The Baskerville Ultra muzzle comes with an overhead strap that attaches to the pre-holed neck strap with a carabiner. This is an excellent solution because the holes provide some stability to the overhead strap, but it's also hard to fit the carabiner into those holes. If you have to tighten the neck-strap a lot, you would have to remove the carabiner every time you want to put the muzzle on the dog and fix the carabiner after that, which is not the most comfortable solution.
Having the pre-holes is a much better design than the other ones we tried, but it still didn't work for us. It pulled the muzzle up into Mia's eyes when she was sniffing, and if I loosened it to prevent that, the strap was across her eye all the time. This was mainly because you are not necessarily able to clip the carabiner of the head strap to the middle of the neck strap, so it is already sliding to one side. I spent a few walks with adjusting it and trying different lengths, but Mia just hated it, and I didn't see any advantages with Mia's longer snout. She was happily wearing the muzzle after I removed the overhead strap.
As far as I know, Baskerville Ultra is the only muzzle that can be officially re-molded for a better fit. This is especially useful for dogs with a broader nose. You can just put it in warm water for two minutes and reshape it while it is warm. Once it looks good, dip it in cold water to set the shape. Remember that you might have to repeat this process in a few months if the rubber pulls back to its original form.
If you want to clean the muzzle, you can place it on the top rack of the dishwasher, but keep in mind that the shape can also alter in a heat cycle, so don't forget to doublecheck it when it's done and reshape it again if needed.
We have mixed experiences while testing this Baskerville muzzle.
First of all, the muzzle would be much more comfortable to affix with a quick-release buckle. Currently, it takes time to find the right whole and fix the muzzle - especially if you have to find those holes while the dog is jumping around before heading out for a walk. We also run into the problem that the strap slid out and loosened on hikes - although I have no clue how that happened, we run into it multiple times. We heard that they are planning to change this and use a buckle that would significantly improve the user experience and safety.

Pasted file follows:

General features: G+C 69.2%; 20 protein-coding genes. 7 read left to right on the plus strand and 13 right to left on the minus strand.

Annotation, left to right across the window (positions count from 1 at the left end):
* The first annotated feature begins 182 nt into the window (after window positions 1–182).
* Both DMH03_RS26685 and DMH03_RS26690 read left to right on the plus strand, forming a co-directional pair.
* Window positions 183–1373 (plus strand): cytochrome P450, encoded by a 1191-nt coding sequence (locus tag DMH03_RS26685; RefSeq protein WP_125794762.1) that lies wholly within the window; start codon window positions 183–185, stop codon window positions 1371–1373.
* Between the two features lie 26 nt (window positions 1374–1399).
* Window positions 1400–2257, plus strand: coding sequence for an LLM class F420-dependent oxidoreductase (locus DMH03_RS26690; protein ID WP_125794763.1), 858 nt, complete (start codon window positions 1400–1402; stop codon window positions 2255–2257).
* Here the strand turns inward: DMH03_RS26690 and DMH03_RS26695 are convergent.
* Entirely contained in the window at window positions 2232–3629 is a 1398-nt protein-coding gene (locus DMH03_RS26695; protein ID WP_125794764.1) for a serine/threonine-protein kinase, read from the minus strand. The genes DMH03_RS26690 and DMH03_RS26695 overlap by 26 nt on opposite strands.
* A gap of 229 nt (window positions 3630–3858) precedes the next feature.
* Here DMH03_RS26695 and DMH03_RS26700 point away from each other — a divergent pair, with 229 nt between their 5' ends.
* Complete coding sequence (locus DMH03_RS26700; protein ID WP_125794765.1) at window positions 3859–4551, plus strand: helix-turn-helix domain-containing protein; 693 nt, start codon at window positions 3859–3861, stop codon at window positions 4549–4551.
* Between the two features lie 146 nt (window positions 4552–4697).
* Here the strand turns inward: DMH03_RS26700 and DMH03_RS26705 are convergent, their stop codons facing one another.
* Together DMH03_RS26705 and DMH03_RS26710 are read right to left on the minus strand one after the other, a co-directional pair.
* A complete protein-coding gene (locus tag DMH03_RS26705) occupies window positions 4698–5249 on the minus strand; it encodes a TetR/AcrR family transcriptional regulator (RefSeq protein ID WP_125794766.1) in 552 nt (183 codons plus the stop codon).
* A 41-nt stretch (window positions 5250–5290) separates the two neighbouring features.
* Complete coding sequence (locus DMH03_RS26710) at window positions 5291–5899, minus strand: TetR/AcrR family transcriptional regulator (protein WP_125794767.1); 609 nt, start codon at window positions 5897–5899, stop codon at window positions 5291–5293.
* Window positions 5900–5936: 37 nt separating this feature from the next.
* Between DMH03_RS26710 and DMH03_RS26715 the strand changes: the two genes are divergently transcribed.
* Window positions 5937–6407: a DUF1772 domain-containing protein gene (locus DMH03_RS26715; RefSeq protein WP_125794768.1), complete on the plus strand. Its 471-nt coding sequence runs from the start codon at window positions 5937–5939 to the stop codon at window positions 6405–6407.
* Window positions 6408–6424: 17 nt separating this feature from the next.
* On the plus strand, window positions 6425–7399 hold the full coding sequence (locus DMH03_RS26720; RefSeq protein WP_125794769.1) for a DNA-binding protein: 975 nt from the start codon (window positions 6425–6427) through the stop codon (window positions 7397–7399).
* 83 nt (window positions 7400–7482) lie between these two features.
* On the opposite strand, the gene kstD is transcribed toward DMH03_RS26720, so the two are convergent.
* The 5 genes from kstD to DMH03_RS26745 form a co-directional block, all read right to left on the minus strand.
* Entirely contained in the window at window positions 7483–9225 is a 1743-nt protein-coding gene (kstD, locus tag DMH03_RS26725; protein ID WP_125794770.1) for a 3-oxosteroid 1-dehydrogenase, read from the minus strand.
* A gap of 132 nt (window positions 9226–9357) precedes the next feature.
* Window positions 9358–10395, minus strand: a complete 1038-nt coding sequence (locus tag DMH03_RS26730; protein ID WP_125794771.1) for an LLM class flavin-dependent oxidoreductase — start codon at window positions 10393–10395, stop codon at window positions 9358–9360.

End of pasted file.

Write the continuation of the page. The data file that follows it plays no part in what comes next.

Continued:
The other common issue is that this muzzle is made from hard plastic, which can rub the top of the snout. This was the only muzzle so far that we tested, and it caused chafing on Mia's snout by the end of the hike.
To make it easier on the snout, people use vet wrap, adhesive foam, electrical tape, or glue moleskin/sheepskin to the inside of the muzzle where it rubs the nose.
• Bite-proof factor: basket muzzles are generally not the best if a dog is high bite-risk because someone's hand or a dog's hair could still get in through the muzzle. On the other hand, this muzzle is made from harder plastic, so it probably would be enough to prevent a nip.
• Prevent the dog from eating things from the ground: It makes it harder, but the big opening on the front does make it still possible for the dog to pick up stuff.
• Safety collar loop: it does have a loop at the bottom that you can use to attach it to a collar.
• Overhead security strap: it does have one, and it is attached to the neck strap by a carabiner, which gives some stability to the strap.
You can buy the muzzle on Amazon but also in many online and offline stores.
The collar on some of the photos was from Bloomdog - You can check out our previous review on them on this link.
Company of Animals has videos showing how to introduce the muzzle to the dog and how to fit the Baskerville Muzzle. If you want to learn more about muzzles, you can join amazing groups on Facebook, like Muzzle Up, Pup! and Muzzle Training and Tips or follow The Muzzle Up Project. You can also browse our articles where we discussed many muzzle related topics.